Before the early nineteenth century, books were hand-bound, as in luxury medieval manuscripts using materials such as gold, silver and jewels. For hundreds of years, book bindings functioned as a protective device for the expensively printed or hand-made pages, and as a decorative tribute to their cultural authority. In the 1820s, change began to occur in how a book might be covered, with the gradual introduction of techniques for mechanical book-binding. Cloth, and then paper, became the staple materials used as books became more affordable, due to the introduction of steam-powered presses and mechanically produced paper. Not only were the new types of book-covers less expensive to produce, they were also printable, using multi-colour lithography, and later, half-tone illustration processes. Techniques borrowed from the nineteenth-century poster-artists gradually infiltrated the book industry, as did the professional practice of graphic design. The book cover became more than just a protection for the pages, taking on the function of advertising, and communicating information about the text inside.The monthly parts of Victorian novels published in instalments did sometimes come with illustrated wrappers. Dickens used green wrappers illustrated with characters and images from the relevant novels.
The Arts and Crafts and Art Nouveau movements at the turn of the twentieth century stimulated a modern renaissance in book cover design that soon began to infiltrate the growing mass book industry through the more progressive publishers in Europe, London and New York. Some of the first radically modern cover designs were produced in the Soviet Union during the 1920s by avant-gardists such as Alexander Rodchenko and El Lissitzky. Another highly influential early book cover designer was Aubrey Beardsley, thanks to his striking covers for the first four volumes of The Yellow Book (1894–5).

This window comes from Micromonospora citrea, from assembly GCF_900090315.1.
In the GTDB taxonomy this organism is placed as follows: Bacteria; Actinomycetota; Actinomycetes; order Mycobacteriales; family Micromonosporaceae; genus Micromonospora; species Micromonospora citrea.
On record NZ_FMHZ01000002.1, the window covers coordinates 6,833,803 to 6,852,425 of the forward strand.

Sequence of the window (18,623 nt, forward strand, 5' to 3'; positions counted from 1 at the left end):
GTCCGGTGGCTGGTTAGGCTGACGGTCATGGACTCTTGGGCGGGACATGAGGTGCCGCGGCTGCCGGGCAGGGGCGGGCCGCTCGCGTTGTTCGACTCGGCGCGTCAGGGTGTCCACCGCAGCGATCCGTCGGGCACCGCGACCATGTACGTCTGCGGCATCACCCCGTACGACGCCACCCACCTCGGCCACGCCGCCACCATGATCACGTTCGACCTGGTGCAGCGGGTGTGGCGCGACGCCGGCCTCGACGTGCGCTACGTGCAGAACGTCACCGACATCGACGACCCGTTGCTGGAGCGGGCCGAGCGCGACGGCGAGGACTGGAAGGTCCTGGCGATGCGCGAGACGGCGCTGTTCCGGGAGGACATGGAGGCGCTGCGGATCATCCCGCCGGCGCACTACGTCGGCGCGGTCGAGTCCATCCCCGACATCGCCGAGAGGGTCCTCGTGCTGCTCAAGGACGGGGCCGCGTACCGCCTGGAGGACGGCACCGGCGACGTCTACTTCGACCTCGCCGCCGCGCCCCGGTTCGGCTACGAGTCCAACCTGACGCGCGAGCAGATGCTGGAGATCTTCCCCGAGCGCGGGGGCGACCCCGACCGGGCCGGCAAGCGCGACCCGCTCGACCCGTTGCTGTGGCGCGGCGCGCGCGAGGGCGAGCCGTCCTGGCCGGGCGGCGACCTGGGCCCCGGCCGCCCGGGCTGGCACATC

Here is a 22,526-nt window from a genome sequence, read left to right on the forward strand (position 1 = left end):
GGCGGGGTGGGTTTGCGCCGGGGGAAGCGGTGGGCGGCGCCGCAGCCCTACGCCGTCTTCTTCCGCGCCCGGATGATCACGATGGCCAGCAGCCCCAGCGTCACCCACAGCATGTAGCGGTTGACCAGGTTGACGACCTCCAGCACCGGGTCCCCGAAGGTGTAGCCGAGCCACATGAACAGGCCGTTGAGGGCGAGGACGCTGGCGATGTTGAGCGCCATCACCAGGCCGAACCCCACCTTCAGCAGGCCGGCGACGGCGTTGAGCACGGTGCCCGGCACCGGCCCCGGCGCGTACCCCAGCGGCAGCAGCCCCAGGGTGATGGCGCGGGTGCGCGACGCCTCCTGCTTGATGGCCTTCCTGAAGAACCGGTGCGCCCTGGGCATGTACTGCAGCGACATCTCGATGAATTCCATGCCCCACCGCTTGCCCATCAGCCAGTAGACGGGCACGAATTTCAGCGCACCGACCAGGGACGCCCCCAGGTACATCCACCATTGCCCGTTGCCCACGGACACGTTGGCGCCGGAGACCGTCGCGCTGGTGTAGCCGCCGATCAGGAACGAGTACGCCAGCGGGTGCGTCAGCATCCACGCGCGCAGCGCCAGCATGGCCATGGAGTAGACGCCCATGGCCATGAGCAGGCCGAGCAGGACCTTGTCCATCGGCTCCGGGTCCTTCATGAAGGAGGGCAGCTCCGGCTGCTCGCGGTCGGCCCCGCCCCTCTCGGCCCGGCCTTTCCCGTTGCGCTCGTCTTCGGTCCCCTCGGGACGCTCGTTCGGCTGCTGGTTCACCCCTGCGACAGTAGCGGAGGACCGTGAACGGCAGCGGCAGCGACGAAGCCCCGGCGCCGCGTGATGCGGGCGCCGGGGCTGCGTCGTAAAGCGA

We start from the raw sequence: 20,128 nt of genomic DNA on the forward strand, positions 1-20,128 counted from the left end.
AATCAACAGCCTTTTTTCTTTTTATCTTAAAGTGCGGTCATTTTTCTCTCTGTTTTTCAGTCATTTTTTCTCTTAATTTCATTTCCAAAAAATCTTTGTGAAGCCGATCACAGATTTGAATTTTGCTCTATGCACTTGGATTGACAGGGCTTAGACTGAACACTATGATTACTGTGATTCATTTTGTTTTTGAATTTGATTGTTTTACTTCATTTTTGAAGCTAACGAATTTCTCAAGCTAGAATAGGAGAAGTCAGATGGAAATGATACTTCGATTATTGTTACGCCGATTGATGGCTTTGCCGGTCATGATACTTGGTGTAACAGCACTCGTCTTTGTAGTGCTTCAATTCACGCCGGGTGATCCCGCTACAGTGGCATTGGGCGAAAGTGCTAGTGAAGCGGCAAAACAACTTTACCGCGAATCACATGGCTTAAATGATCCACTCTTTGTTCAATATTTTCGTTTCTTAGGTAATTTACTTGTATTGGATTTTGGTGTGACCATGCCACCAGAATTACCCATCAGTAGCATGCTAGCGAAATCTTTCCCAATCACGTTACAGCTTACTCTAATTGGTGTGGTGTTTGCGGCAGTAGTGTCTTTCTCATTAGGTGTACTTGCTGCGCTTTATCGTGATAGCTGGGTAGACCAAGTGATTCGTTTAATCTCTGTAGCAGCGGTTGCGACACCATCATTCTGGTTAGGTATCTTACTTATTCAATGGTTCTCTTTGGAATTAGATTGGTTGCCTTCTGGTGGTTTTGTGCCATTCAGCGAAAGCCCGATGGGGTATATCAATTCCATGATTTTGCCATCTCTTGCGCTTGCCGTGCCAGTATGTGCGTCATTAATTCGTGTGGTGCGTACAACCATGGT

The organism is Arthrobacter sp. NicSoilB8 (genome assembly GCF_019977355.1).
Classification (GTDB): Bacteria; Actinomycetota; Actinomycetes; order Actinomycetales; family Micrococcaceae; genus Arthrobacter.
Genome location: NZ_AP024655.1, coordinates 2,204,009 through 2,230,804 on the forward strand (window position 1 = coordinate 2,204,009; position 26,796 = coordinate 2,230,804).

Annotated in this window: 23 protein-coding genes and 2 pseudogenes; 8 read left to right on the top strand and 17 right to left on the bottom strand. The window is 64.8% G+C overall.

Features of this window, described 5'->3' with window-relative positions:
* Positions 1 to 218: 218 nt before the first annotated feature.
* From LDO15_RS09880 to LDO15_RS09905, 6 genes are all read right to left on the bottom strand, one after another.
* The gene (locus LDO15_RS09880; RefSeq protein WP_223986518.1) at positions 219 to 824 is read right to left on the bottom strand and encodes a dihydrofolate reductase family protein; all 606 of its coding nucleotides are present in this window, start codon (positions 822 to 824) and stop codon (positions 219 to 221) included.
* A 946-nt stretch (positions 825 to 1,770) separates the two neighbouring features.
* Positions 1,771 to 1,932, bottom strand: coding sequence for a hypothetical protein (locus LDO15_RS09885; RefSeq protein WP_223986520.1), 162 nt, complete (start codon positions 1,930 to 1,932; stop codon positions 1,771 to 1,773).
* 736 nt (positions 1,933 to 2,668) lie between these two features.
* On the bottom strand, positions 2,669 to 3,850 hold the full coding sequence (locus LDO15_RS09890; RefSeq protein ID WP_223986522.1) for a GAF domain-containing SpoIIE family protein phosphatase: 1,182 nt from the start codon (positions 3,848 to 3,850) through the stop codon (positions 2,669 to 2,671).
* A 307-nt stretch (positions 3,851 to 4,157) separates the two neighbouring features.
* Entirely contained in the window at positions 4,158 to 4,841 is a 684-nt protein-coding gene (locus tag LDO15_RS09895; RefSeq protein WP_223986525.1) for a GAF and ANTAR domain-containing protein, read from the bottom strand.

In the post-war era, book covers became vitally important as the book industry became commercially competitive. Many were illustrated, providing information about the genre and subject of the book, while many pushed typography and design to its limit in the hope of attracting sales attention. The era of internet sales has arguably not diminished the importance of the book cover, as it now continues its role in a two-dimensional digital form, helping to identify and promote books online.
Novels have provided an especially rich field for book cover design. This is partly because fiction so dominates the marketplace, and publishers seek to allure the passing browser, engaging illustrators and designers to suggest through the cover not merely what the contents of the book might be, but also what might be its special qualities, its singular imaginative space. Here the packaging of a given novelist in a consistent way, so that all of his or her works have a distinctive type of cover, can be especially effective. The author is given an oeuvre and made the creator of his or her own world.
The following article, “When It's Acceptible to Judge a Book by its Cover,” by John Mullan, published in The Guardian, October 17, 2003, may be of interest on this subject.